ACT News


Low risk to people from antibiotic-resistant bacteria in chicken: scientists

Scientists who discovered evidence of extremely rare strains of antibiotic-resistant E. coli in chicken sold in some Canberra shops say the threat to human health is low.

Researchers from the Australian National University's Research School of Biology tested more than 90 packages of chicken bought from several Canberra retailers for the presence of the bacteria E. coli. 

The ABC this week reported researchers discovered a small number of strains containing E. coli that were resistant to antibiotics not used in Australia's poultry industry.

Professor of microbial population biology and evolution, David Gordon, said almost 200 samples were found to contain E. coli and of those, about two-thirds were discovered to be antibiotic-resistant strains of E. coli.

Just four strains of E. coli were found to be resistant to antibiotics known as fluoroquinolone, which were not used by Australia's poultry industry, he said. 

Professor Gordon said the E. coli strains researchers found were rare in the samples. 


He said it was unlikely the strains of fluoroquinolone-resistent E. coli were in the chicken before slaughtering, and the "most logical, although not necessarily true, explanation for their presence in poultry is post-processing contamination".

"It probably occurred post-processing because we know those strains are out there in the environment," he said. "We know we find them in dogs and therefore it wouldn't surprise me if we found them in humans and from humans, they can get back to the poultry meat. 

"I would argue that given the relatively high frequency of fluoroquinolone-resistant E. coli from humans and other animals, the risk these rare strains in chicken meat pose to humans is low."

Professor Gordon said E. coli bacteria could be easily killed by cooking chicken properly.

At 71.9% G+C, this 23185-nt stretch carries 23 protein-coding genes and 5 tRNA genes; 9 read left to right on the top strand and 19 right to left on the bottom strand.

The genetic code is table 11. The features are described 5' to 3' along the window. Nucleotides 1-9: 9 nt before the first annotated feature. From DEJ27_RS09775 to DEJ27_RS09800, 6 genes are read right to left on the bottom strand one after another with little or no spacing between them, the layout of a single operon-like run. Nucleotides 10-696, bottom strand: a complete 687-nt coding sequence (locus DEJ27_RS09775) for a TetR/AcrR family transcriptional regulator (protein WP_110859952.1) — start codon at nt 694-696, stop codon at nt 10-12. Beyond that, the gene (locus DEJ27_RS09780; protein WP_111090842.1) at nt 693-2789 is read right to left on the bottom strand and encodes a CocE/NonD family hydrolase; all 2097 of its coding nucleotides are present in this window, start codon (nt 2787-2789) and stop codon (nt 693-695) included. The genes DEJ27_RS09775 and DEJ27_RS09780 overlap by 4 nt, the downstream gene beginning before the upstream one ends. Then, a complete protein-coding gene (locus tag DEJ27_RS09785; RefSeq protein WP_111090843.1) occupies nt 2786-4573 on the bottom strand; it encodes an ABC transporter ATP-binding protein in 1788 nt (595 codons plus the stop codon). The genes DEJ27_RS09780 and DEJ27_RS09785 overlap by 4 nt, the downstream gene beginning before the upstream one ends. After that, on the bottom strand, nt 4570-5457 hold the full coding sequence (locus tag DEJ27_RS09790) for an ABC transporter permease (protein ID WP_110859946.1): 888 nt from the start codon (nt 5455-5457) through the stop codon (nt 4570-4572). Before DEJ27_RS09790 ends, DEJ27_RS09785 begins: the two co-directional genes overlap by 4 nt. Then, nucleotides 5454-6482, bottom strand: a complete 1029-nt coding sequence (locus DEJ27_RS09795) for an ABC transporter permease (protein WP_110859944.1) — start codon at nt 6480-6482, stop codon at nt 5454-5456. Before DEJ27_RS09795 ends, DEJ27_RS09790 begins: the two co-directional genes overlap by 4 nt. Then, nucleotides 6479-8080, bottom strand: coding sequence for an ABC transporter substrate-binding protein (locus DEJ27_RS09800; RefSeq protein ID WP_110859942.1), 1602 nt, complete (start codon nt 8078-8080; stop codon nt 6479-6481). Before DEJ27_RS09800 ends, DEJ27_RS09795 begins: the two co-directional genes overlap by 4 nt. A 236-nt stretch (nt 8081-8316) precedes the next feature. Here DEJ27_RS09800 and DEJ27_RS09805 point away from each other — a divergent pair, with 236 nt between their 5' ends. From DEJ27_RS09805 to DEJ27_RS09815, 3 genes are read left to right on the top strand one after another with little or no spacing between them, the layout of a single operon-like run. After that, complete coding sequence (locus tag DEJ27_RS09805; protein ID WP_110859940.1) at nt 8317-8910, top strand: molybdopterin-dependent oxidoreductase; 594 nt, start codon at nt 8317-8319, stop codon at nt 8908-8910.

"E. coli – relative to many other kinds of bacteria – are real wimps when it comes to high temperature and the E. coli starts dying rapidly at 50 degrees, so if you've cooked the chicken properly, there's no risk. You've killed it."

An ACT Health spokeswoman said although the directorate had not seen the study, the presence of resistant bacteria in chicken meat highlighted the importance of good food handling and preparation when eating chicken, including thorough cooking and cleaning of food-preparation surfaces. 

"This is important to prevent bacterial food-borne illness regardless of whether bacteria are resistant to an antibiotic," she said. 

"Although this research was conducted at ANU and the chicken meat was therefore sourced from Canberra supermarkets, the ACT does not have a large commercial chicken-meat industry," she said.

"Any use of antibiotics in commercial chickens is likely to be a wider issue for primary production in Australia generally."

An Australian Pesticides and Veterinary Medicines Authority spokeswoman said the authority was responsible for the assessment and registration of veterinary medicines, including antibiotics, in Australia.

She said fluoroquinolones have never been registered for use in food-producing animals in Australia.

"State and territory governments are responsible for controlling the use of pesticides and veterinary medicines beyond the point of retail sale," she said.

A Department of Agriculture spokeswoman said states, territory and local government food-regulatory agencies were responsible for ensuring all food, imported and domestically produced, available for sale within their jurisdiction met Australia New Zealand Food Standards Code requirements.

She said the department worked with these agencies to respond and manage food-safety incidents that may involve imported food.

"The Department of Agriculture’s main role in residues is to monitor imported food and some agricultural products destined for export," she said.

She said all imported food must meet Australia’s strict biosecurity and food-standard requirements. She said the department routinely inspected and tested imported foods for compliance with the Food Standards Code.

Professor Gordon said the research was part of an ongoing study.  He said E. coli resistant to flouoroquinolones from poultry meat had been reported in WA.